Joyce Glasser reviews Taken 3 (January 9, 2015) Cert 15, 109 min.
Even the pleasure of watching Liam Neeson wears thin in Taken 3, a derivative action thriller that has more holes in it than the target a military firing range. Like Taken 2, Taken 3 is produced and co-written by Luc Besson (The Fifth Element, La Femme Nikita) and Directed by Besson’s protégé, Olivier Megaton.
Liam Neeson reprises his role as ex-government operative Bryan Mills, only this time, he is both pursuing and being pursued. Maggie Grace reappears as his daughter (now living with her boyfriend); and Famke Janssen reappears as Lenore, his ex-wife who is unhappily remarried to shady millionaire Stuart St John (Dougray Scott).
When Mills is framed for murder after being caught with a knife and a body in his flat, he goes on the run in a series of well-executed, but hardly original, chase scenes (on foot and by car). The 62-year-old Neeson still does his own fight scenes but has a loyal double for the leaps and crashes.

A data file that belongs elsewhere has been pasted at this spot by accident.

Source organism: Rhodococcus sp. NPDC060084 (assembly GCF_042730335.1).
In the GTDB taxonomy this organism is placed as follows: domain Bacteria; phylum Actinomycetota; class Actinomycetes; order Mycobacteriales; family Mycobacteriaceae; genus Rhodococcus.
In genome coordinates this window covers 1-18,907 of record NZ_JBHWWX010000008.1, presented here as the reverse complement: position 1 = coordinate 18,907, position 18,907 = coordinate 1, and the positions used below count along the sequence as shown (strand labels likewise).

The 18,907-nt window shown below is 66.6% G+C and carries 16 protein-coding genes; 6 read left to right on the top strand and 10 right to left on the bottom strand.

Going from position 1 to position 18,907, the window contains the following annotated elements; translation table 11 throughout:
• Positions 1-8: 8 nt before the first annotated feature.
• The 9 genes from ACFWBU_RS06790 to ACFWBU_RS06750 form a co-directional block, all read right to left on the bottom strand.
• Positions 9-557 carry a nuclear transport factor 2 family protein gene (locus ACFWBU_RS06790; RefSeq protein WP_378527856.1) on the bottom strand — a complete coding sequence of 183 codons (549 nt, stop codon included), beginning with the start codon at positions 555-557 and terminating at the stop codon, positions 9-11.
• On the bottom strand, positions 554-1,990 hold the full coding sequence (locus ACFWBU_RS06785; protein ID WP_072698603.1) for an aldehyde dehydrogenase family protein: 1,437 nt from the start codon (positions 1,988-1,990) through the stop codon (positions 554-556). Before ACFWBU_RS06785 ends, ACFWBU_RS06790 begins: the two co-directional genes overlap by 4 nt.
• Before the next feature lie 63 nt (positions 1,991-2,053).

Mills is not just being pursued by the local police and the FBI. He is on a Russian gangster’s hit list with links to a despicable mystery man, closer to Mills than he at first suspects. Mills’ has a few loyal chums who help him, but in the main, Mills is a superhero without Lycra.
He is more than capable of protecting his daughter (Maggie Grace), who is waiting for the right moment to tell her dad that she is pregnant.
If Neeson has the sex appeal and charisma of Harrison Ford in The Fugitive, Forest Whitaker’s Inspector Franck Dotzler is not given the opportunity to rival Tommy Lee Jones’s Oscar winning performance as Gerard in U.S. Marshals.
The role requires each law enforcer to chase the respective fugitive, while admiring him, and having the smarts to realise that he’s not guilty. Dotzler suspects that Mills is innocent from the minute he bites into a warm bagel at the crime scene, but until the very end of the film you’d never know it.
By then, a couple of freeways in Los Angeles have been destroyed and a dozen cops are dead. The body count of Russian thugs is off the charts. Despite this, Whitaker’s Dotzler calmly sits around his office with a paper thin dossier and nothing else on his desk.
That Whitaker, who has an Academy Award, Golden Globe and Bafta for Best Actor on his mantelpiece for The Last King of Scotland, turns in such a disappointing performance is down to the poor writing and directing. Not even Neeson’s great ‘I will find you’ quotations can save Mills this time around. When he confidently wishes Dotzler ‘good luck’ in finding him, it fails to resonate.
You can watch the film trailer here: